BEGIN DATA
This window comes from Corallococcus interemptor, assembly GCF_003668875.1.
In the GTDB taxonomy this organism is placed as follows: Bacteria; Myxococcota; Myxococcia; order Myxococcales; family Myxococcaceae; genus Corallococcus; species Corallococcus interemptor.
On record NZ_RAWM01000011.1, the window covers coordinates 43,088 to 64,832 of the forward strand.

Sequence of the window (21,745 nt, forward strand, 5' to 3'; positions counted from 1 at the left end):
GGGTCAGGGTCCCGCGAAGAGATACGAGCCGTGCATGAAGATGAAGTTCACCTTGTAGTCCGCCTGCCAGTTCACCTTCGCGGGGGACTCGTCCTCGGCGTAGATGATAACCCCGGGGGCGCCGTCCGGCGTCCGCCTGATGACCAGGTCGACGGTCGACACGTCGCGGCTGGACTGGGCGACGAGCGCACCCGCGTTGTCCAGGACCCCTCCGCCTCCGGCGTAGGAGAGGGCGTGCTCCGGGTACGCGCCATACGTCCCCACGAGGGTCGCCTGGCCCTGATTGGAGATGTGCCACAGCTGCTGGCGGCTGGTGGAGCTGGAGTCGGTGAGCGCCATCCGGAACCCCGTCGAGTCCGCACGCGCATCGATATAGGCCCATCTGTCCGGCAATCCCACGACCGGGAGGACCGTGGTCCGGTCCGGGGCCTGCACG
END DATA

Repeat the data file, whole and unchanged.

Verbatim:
This window comes from Corallococcus interemptor, assembly GCF_003668875.1.
In the GTDB taxonomy this organism is placed as follows: Bacteria; Myxococcota; Myxococcia; order Myxococcales; family Myxococcaceae; genus Corallococcus; species Corallococcus interemptor.
On record NZ_RAWM01000011.1, the window covers coordinates 43,088 to 64,832 of the forward strand.

Sequence of the window (21,745 nt, forward strand, 5' to 3'; positions counted from 1 at the left end):
GGGTCAGGGTCCCGCGAAGAGATACGAGCCGTGCATGAAGATGAAGTTCACCTTGTAGTCCGCCTGCCAGTTCACCTTCGCGGGGGACTCGTCCTCGGCGTAGATGATAACCCCGGGGGCGCCGTCCGGCGTCCGCCTGATGACCAGGTCGACGGTCGACACGTCGCGGCTGGACTGGGCGACGAGCGCACCCGCGTTGTCCAGGACCCCTCCGCCTCCGGCGTAGGAGAGGGCGTGCTCCGGGTACGCGCCATACGTCCCCACGAGGGTCGCCTGGCCCTGATTGGAGATGTGCCACAGCTGCTGGCGGCTGGTGGAGCTGGAGTCGGTGAGCGCCATCCGGAACCCCGTCGAGTCCGCACGCGCATCGATATAGGCCCATCTGTCCGGCAATCCCACGACCGGGAGGACCGTGGTCCGGTCCGGGGCCTGCACG